The highlights of this area were the poster-size images of Sailor Moon Volume One. This display also marked the first time the original story was colorized. Thus, the pages were in the same vivid colors seen in the anime series.
Alongside this were the entire Sailor Moon manga collection and many other printed materials involving the series. As an added bonus, the gallery also included the whole library of Sailor Moon’s predecessor, Sailor V. If you don’t know, Sailor V chronicled the adventures of Minako Aino before she became the fifth member of the Sailor Soldiers.
Sailor Moon Escalation
If you were a kid growing up in the ’90s, you came across Sailor Moon in some shape or form. This series was everywhere, both in Japan and around the world. This area of the exhibition chronicled the vast amount of Sailor Moon merchandise that has gone on sale over the years. These included figurines, playhouses, capsule machines, and even one of those rides you sometimes see outside supermarkets.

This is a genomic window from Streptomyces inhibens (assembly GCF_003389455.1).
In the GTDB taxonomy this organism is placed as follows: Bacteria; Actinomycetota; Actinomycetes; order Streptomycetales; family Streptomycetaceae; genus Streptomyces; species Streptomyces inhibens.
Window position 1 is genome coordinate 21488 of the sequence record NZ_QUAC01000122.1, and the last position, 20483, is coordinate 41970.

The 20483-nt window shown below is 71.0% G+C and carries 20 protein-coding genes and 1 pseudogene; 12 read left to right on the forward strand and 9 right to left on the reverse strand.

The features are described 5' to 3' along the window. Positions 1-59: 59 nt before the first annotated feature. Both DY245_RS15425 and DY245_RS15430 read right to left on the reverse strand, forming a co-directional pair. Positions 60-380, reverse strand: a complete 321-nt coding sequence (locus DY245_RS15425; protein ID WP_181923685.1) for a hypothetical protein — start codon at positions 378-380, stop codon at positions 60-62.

While it was interesting to see the variety, this wasn’t what made this part of the gallery great. Plastered around the room was concept art for the anime series. Item, villains, side characters, it was all here. Additionally, there were recreations of many of the weapons wielded by the Sailor Soldiers, like Sailor Pluto’s Garnet Rod and Sailor Saturn’s Silence Glaive.
Since I’m only familiar with the anime, this was the section I was most excited to browse through.
Naoko Takeuchi’s Art Gallery
This part of the exhibition was a small art gallery of about thirty or so paintings. These were not stills or images from the franchise, but rather original works that were hand-selected, if not drawn by Sailor Moon’s creator Naoko Takeuchi.